However, the public can have little confidence that this means diabetes management has improved. We have concerns that the figures are misleading in some respects. Where there is an increase in programme participants, the reduction in the proportion of participants with poor diabetes management may not show that the actual number of participants with poor diabetes management has increased. For example, Auckland DHB reported that the proportion of participants with poor diabetes management reduced from 39% to 32.5% between 2001/02 and 2004/05. However, the number of people participating in the programme in the Auckland DHB increased by 5122 over the same time, and the number of participants with poor diabetes management actually increased by 1627. Nor do the figures show whether diabetes management has improved (that is, whether HbA1c levels have fallen) for people who have been participating in the programme for some time, or whether new people joining the programme simply have lower HbA1c levels.

The programme alone may not improve how effectively diabetes is managed. Rather, this may depend on both the effectiveness of the programme and a coordinated package of care: support for patients to self-manage their condition through lifestyle changes, appropriate medication, advice, and specialist care where required. The information gathered from the programme should, however, enable identification of where management of diabetes cases needs to be improved at GP, practice, PHO, and DHB level.

Better indicators are needed to gauge whether the programme is leading to more effective management of diabetes. These should be based on tracking the HbA1c levels of a consistent group of people over a number of annual checks to determine how and why they change over time. This type of analysis is known as cohort analysis.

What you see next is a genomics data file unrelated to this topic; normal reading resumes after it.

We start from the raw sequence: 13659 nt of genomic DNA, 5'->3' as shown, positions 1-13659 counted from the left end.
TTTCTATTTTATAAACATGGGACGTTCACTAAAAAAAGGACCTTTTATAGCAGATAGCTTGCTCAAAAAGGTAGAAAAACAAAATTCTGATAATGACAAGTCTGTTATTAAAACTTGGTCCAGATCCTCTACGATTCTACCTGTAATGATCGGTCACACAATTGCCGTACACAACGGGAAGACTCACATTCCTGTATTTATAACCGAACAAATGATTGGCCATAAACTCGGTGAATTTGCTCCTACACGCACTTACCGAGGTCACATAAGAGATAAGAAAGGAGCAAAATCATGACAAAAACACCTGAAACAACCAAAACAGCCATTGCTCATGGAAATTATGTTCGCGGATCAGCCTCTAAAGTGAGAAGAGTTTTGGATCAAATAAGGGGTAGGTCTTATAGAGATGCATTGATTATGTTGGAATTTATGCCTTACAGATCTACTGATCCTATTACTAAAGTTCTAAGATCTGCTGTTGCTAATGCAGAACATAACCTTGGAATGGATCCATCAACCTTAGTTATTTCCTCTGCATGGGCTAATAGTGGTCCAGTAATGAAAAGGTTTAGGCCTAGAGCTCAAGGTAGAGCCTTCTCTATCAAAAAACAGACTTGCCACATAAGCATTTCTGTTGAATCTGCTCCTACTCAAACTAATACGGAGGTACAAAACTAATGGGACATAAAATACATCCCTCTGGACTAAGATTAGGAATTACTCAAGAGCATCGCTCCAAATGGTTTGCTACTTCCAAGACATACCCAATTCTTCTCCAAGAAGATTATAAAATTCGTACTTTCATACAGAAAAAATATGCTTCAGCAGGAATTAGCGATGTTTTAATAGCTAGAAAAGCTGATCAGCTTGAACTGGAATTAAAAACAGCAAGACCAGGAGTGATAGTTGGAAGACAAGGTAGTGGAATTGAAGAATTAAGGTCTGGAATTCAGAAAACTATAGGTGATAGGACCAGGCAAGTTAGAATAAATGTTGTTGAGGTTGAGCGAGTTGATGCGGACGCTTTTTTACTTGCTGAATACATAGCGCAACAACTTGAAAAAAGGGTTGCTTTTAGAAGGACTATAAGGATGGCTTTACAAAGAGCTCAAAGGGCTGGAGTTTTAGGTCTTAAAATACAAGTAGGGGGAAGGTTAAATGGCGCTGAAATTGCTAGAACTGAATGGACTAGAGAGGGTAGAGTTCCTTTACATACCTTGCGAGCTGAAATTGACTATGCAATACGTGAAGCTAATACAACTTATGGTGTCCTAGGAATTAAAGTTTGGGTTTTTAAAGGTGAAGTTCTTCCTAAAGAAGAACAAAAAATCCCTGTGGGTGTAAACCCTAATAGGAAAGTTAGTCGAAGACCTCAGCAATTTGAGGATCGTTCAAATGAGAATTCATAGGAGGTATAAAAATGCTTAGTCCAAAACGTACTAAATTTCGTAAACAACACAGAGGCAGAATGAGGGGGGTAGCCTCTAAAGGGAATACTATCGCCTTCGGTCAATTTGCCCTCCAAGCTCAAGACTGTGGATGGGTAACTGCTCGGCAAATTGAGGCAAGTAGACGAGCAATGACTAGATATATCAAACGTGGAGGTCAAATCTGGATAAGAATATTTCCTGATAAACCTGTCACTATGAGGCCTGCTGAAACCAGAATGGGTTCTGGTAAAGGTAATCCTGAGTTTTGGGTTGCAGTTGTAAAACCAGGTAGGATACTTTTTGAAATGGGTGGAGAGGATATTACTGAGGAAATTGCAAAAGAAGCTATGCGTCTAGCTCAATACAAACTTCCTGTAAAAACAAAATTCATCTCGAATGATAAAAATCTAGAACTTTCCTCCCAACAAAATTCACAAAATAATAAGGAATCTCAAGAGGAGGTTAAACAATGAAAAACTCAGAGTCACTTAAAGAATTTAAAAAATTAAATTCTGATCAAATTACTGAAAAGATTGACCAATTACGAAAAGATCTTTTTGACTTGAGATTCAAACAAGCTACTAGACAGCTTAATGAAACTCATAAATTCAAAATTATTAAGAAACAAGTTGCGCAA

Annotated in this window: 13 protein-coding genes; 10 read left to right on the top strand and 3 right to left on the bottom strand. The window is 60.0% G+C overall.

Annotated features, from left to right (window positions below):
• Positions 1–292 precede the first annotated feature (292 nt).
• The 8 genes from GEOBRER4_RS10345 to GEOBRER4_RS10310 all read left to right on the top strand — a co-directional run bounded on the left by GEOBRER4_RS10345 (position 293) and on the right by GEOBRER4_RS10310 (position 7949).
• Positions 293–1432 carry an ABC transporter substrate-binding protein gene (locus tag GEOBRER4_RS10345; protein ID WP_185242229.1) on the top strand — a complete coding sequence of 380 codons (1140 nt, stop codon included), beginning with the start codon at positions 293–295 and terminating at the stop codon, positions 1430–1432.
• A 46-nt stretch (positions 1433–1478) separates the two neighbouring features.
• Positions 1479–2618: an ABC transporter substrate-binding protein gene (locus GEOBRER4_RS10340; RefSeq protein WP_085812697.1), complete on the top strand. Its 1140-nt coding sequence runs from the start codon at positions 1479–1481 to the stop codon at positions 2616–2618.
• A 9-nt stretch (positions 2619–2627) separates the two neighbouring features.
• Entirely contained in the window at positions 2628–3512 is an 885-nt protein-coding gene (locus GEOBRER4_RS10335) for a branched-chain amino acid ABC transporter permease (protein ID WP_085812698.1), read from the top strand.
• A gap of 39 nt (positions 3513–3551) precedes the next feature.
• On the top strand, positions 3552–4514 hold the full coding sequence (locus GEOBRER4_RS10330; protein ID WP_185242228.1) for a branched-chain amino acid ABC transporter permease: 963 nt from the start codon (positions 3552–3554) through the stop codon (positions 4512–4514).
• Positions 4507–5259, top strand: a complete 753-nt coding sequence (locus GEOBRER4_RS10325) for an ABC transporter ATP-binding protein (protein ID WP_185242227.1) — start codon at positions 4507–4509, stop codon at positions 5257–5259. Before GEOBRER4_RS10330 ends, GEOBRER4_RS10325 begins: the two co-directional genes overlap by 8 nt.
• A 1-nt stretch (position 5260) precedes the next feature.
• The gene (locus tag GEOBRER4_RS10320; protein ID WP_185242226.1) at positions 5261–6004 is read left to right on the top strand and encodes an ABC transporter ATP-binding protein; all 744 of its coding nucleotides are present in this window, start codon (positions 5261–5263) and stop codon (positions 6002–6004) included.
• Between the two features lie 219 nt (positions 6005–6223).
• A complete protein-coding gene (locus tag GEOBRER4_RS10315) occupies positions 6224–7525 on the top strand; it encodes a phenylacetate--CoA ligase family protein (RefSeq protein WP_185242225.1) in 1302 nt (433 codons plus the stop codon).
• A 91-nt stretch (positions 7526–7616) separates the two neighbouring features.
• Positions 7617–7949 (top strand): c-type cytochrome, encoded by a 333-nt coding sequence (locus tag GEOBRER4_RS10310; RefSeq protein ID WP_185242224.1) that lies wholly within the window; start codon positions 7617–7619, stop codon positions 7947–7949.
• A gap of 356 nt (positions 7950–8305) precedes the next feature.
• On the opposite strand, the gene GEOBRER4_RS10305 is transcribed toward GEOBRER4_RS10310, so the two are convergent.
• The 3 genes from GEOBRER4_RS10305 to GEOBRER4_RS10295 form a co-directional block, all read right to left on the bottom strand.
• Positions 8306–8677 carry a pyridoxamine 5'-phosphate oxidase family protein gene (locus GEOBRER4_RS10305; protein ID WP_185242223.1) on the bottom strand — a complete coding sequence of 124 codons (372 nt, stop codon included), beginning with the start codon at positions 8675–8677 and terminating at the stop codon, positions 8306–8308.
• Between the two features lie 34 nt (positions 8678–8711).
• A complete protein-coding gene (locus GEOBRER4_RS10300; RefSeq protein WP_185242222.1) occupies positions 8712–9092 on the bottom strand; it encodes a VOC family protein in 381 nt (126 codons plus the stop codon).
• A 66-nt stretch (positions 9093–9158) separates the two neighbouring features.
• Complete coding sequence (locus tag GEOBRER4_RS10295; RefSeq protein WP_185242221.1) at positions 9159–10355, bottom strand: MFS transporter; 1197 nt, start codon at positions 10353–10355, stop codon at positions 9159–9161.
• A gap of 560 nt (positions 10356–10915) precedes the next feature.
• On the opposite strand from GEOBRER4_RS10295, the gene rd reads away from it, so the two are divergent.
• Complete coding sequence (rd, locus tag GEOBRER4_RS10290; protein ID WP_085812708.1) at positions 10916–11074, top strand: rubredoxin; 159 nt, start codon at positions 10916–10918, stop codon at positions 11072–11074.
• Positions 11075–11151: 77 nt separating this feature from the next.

Cohort analysis was being used by two of the programme administrators that we audited – Wellington Regional Diabetes Trust and South Link Health Inc. In addition, a research team that was using the programme’s data as part of the New Zealand Diabetes Cohort Study provided the Wellington Regional Diabetes Trust with cohort analysis. This study involved 3838 people who had been for four checks.

The analysis of the cohort data showed similar results, in that increased use of medication had meant better cholesterol and blood pressure levels. However, the HbA1c levels were at best remaining constant, but generally rising.

Two other evaluations had also been carried out in Otago which showed similar results.

The first was an evaluation of diabetes care for a six-year period from 1998 to 2003 using data from the Otago Diabetes Register which pre-dated the programme (see paragraph 3.39).

The study found that process measures (the proportion of patients completing the recommended clinical examinations and tests within time) could be improved and sustained. It also found that blood pressure and lipid levels could be improved and sustained by prescribing medications, which was likely to translate into considerable clinical benefit. However, the evaluation identified that it appeared more difficult to achieve reduced HbA1c levels. The mean HbA1c levels for both type 1 and type 2 diabetes patients increased over the six-year period. The study noted that the most likely explanation for the failure to improve glycaemic control, a pivotal component of diabetes management, was the failure to implement lifestyle changes. This was witnessed by the increase in body weight of both men and women.